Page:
The Indian auto component industry is expected to grow by over four-fold to US$ 113 billion by 2020, according to Automotive Component Manufacturers' Association (ACMA).
The total passenger car production in the country will jump four times to reach 9 million cars by 2020, the industry body said in its forecast report. Although a major chunk of this will come from the fast growing domestic market, exports are likely to form around 35 per cent of the total market by 2020.
"India would be among the top-five vehicle producing countries in the world by 2020," said Vinnie Mehta, Executive Director, ACMA.
As per a report by ACMA, the turnover of the auto component industry is being estimated at around US$ 26 billion in 2010-11, up 18 per cent from US$ 22 billion in 2009-10.
The report states that 40 per cent of the auto component industry was dominated by body and structural products in 2009, 20 per cent by engines and exhaust, and 10 per cent each by suspension and braking parts, transmission and steering parts, electronics a d electrical and interiors. By 2015, body and structural will account for 35 per cent of the auto component industry, engines and exhaust 20 per cent, suspension and braking parts, transmission and steering parts and electronics and electrical will account for 13 per cent each and interiors 9 per cent.
The potential compounded annual growth rate (CAGR) of the auto component industry is likely to be around 18 per cent in the period 2010-11. Exports from the auto component industry are estimated to be worth US$ 5 billion in 2010-11, according to the ACMA report.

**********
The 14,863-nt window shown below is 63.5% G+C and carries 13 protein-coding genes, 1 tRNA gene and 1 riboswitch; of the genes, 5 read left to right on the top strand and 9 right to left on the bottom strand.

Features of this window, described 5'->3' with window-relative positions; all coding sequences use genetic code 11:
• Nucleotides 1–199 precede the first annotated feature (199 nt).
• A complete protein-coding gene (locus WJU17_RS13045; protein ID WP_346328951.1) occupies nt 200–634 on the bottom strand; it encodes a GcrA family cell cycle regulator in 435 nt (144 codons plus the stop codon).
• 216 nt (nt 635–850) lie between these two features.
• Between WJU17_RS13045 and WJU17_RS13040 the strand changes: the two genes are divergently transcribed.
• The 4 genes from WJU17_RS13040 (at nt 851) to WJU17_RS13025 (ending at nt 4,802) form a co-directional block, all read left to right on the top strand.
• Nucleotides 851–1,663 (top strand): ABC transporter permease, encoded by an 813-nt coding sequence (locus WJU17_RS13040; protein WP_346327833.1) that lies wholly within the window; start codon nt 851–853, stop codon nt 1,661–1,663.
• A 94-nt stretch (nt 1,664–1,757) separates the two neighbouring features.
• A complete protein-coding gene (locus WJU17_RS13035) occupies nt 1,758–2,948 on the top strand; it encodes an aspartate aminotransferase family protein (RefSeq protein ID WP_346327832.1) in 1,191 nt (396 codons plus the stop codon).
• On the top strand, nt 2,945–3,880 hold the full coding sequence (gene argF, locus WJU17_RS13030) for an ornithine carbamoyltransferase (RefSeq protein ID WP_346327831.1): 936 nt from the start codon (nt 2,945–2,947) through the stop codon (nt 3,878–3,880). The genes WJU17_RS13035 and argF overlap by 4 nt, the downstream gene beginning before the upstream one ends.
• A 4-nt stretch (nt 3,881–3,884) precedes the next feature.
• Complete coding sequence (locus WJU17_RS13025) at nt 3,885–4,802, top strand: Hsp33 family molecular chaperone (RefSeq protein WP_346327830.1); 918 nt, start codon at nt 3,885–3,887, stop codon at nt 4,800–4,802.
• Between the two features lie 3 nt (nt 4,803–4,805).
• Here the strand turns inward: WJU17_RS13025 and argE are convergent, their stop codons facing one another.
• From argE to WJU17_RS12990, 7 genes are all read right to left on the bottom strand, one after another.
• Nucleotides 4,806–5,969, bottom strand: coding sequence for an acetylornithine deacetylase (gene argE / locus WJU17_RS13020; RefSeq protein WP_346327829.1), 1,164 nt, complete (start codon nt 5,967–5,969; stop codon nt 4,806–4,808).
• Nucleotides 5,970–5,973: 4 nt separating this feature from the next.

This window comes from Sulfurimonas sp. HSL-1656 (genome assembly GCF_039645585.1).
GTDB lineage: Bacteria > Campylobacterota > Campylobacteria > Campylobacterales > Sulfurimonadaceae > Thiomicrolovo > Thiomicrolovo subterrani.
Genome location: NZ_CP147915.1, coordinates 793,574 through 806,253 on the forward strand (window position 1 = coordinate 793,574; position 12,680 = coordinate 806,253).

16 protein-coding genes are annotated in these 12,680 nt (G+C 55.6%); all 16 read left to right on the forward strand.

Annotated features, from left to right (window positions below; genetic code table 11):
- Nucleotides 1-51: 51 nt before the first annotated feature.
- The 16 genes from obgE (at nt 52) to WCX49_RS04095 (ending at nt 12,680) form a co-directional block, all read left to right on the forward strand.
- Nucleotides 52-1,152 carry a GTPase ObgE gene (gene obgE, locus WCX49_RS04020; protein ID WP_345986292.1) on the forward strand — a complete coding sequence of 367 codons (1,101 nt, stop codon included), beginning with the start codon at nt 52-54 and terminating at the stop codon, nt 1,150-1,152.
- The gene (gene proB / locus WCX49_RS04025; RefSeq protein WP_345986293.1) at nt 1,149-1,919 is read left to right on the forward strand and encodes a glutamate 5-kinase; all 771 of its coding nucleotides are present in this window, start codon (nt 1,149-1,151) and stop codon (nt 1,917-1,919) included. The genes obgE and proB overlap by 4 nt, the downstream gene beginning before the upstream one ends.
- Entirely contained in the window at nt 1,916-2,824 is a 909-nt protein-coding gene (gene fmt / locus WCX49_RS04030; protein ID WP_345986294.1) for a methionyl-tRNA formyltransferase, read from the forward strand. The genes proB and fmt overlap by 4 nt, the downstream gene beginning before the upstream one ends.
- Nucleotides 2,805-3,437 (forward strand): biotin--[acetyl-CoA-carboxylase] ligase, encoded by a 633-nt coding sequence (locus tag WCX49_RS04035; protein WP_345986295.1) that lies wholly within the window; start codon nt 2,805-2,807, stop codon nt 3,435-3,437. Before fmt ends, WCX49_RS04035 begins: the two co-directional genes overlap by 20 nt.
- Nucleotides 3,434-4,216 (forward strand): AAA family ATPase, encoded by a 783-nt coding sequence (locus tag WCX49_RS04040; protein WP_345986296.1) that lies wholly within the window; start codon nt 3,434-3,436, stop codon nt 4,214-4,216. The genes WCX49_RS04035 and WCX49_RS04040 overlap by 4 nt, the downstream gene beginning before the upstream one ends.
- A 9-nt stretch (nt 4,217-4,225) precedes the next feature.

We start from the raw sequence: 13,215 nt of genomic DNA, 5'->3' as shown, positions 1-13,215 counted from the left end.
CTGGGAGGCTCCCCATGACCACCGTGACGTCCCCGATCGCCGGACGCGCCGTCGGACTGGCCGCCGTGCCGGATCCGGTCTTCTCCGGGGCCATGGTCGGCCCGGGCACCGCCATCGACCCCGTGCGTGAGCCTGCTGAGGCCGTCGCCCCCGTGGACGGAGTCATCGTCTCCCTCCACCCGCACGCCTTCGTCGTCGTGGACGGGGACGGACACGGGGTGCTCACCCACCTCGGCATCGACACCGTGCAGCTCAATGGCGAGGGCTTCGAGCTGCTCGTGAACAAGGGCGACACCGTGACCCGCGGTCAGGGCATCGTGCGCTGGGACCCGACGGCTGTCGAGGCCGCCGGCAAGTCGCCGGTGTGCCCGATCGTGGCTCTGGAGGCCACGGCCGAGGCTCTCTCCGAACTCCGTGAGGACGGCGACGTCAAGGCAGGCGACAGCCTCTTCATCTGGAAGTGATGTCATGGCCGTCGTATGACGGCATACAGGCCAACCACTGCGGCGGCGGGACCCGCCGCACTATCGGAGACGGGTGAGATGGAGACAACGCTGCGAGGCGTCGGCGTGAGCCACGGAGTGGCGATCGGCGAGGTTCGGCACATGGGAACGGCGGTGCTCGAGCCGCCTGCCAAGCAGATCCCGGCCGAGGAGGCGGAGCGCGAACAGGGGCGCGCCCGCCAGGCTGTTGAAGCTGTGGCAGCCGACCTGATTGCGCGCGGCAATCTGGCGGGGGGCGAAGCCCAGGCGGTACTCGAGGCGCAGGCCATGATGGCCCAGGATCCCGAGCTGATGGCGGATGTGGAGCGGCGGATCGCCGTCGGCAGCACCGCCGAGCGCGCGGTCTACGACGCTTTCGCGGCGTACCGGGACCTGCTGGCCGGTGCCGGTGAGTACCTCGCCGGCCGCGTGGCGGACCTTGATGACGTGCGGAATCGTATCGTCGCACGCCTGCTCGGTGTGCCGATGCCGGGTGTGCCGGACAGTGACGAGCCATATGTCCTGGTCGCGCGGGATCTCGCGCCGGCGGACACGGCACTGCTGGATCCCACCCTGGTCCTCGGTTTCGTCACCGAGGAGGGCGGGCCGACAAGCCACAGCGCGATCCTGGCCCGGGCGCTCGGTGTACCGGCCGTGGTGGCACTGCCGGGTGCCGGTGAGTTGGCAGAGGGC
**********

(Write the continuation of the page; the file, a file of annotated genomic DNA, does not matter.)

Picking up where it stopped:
Europe is likely to account for 36.9 per cent of India's auto components exports in 2010-11, followed by Asia with 28.1 per cent and North America with 24 per cent. The industry has witnessed a shift in the composition of exports over the years. Investments in the auto component industry are estimated at US$ 12 billion in 2010-11, according to ACMA.
India is turning out to be an attractive destination as a global outsourcing hub and manufacturing base for original equipment manufacturers (OEMs), especially after the global economic downturn.
With the finalisation of the Automotive Mission Plan (AMP) India is expected to become a preferred destination for design and manufacture of automobile. The plan envisaged an investment of US$ 40 billion and provided a road map to help transform India into a global automobile player. The AMP proposed a 25-point plan that included making India a manufacturing and export hub for small cars, multiutility vehicles, two and three-wheelers, tractors and components.
Furthermore, Indian companies are compliant with global automotive standards, e.g. the Japanese Industrial Standard Committee (JISC) and Deutsches Institut für Normung (DIN). India offers the advantage of low manufacturing costs due to economies of scale, low design, research and labour costs, and local sourcing of tools and components. Large Indian players contribute around 43 per cent of the total production, while foreign companies such as Magna, Visteon, Valeo, Bosch, Federal-Mogul Corporation and Denso contribute 15 per cent.
Moreover, foreign direct investments (FDI) inflow in 2009–2010 for the auto components sector was recorded at US$ 1.2 billion. FDI inflow in the same period was 4 per cent of the total FDI inflow in the country. Auto component exports from India were estimated at US$ 3.8 billion for 2009–2010, witnessing a CAGR of 17.5 per cent over the last five years. Exports are expected to grow to US$ 30 billion by 2020. India’s share in the global auto components market is expected to rise from 0.9 per cent in 2008–09 to 2.5 per cent in 2015.